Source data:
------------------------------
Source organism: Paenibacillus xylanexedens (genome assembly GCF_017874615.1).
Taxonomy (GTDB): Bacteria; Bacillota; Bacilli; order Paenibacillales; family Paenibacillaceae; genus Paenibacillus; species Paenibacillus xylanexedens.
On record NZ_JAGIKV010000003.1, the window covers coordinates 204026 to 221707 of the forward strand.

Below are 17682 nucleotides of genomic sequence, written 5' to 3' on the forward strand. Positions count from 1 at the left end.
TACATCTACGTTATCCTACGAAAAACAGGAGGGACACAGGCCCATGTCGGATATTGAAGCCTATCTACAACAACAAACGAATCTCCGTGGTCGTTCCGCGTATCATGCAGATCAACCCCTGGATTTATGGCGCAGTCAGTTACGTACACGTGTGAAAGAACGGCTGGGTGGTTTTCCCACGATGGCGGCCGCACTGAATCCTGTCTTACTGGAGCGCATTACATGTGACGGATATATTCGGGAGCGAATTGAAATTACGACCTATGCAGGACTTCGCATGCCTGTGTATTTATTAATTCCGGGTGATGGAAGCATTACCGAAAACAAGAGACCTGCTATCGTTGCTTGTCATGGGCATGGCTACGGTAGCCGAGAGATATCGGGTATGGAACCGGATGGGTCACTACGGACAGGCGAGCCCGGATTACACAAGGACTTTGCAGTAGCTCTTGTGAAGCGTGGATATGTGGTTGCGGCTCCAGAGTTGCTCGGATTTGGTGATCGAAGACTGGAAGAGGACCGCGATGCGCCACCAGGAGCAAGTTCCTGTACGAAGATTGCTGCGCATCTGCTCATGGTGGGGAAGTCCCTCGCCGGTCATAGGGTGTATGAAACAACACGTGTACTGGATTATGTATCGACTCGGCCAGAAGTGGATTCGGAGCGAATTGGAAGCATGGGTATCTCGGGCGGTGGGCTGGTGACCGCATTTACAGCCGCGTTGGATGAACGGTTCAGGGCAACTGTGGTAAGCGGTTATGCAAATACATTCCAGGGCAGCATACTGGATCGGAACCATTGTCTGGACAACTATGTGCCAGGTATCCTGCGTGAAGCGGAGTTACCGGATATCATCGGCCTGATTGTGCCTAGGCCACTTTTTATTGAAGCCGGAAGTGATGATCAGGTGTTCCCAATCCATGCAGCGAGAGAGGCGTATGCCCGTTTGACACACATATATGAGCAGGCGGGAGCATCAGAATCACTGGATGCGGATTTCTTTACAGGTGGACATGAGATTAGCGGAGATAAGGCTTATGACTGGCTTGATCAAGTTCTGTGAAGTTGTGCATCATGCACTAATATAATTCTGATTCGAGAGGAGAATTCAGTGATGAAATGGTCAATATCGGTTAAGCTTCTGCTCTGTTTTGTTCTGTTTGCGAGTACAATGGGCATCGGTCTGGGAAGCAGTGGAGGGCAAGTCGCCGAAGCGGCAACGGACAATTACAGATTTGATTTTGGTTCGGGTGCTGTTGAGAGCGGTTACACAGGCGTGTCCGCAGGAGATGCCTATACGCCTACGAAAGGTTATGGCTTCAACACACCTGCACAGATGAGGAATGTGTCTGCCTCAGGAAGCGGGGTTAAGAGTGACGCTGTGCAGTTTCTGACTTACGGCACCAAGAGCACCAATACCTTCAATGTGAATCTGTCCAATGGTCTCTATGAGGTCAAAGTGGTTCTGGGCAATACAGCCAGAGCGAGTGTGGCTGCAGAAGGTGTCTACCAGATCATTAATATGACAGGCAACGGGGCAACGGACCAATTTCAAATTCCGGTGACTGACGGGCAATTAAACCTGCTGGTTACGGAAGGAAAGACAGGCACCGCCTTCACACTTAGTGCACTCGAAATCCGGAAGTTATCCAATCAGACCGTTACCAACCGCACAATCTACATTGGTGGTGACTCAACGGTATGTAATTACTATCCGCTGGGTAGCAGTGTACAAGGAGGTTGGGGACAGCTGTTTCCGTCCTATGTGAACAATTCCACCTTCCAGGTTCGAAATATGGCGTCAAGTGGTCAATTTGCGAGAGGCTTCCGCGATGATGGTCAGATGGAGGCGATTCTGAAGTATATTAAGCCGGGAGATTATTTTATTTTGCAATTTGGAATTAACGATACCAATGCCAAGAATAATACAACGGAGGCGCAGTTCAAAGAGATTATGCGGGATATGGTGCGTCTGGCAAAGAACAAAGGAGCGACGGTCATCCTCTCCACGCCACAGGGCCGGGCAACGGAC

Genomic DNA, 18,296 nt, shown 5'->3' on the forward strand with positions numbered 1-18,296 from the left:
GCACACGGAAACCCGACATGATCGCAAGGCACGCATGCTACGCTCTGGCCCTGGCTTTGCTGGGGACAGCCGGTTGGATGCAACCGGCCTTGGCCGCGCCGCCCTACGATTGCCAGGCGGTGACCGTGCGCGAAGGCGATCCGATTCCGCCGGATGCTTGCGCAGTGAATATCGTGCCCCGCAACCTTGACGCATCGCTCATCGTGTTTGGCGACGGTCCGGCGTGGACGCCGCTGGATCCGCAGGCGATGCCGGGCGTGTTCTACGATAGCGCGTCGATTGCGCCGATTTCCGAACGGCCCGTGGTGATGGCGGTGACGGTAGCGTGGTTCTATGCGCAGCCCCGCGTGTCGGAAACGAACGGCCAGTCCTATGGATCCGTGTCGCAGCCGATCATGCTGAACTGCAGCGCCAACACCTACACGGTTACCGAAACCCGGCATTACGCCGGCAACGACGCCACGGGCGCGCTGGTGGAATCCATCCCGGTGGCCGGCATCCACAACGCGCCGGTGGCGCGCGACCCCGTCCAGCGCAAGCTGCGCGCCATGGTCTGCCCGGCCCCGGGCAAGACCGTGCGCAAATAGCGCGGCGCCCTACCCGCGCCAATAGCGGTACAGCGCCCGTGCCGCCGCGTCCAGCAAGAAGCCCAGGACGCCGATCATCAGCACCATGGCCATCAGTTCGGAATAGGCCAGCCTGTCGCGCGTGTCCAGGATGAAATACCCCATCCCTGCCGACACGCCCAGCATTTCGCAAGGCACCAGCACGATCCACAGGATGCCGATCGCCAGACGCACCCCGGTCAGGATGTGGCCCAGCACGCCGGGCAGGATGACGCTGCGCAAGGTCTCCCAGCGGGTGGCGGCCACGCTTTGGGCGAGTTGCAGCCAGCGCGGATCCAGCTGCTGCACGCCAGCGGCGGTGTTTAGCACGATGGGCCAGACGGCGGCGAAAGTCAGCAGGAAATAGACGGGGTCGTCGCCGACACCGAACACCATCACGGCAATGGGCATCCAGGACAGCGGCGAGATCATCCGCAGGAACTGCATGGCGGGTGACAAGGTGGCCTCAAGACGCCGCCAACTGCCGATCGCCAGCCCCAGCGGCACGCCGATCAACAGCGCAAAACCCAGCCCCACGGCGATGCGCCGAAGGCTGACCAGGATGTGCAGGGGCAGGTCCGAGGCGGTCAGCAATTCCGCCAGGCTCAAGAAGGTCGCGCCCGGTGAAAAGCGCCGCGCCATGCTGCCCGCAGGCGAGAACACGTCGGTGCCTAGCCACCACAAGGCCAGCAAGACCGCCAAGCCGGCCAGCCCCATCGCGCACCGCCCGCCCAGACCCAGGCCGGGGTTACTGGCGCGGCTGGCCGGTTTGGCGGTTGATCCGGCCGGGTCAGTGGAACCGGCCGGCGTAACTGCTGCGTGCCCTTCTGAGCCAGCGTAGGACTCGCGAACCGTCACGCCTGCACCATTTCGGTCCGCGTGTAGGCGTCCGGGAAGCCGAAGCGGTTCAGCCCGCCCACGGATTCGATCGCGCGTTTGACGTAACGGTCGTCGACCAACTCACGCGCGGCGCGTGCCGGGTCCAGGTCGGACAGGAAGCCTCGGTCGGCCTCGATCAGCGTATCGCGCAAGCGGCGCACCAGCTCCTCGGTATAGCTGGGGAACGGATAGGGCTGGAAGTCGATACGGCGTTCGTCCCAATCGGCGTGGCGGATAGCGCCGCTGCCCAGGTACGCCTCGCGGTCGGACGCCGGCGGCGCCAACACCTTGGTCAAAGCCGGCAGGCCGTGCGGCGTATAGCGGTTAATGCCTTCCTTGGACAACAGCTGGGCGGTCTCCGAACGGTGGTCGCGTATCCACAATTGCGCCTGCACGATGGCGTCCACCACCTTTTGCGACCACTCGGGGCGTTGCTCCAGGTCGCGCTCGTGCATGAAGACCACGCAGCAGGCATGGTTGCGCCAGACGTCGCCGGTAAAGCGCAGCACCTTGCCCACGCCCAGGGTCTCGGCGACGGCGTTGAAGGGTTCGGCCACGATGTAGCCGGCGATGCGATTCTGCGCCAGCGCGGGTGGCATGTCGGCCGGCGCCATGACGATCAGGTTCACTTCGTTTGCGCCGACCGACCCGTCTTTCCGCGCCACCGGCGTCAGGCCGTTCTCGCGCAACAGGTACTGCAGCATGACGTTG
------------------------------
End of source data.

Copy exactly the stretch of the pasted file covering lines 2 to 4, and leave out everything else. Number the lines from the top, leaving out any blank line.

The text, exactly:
Taxonomy (GTDB): Bacteria; Bacillota; Bacilli; order Paenibacillales; family Paenibacillaceae; genus Paenibacillus; species Paenibacillus xylanexedens.
On record NZ_JAGIKV010000003.1, the window covers coordinates 204026 to 221707 of the forward strand.

Below are 17682 nucleotides of genomic sequence, written 5' to 3' on the forward strand. Positions count from 1 at the left end.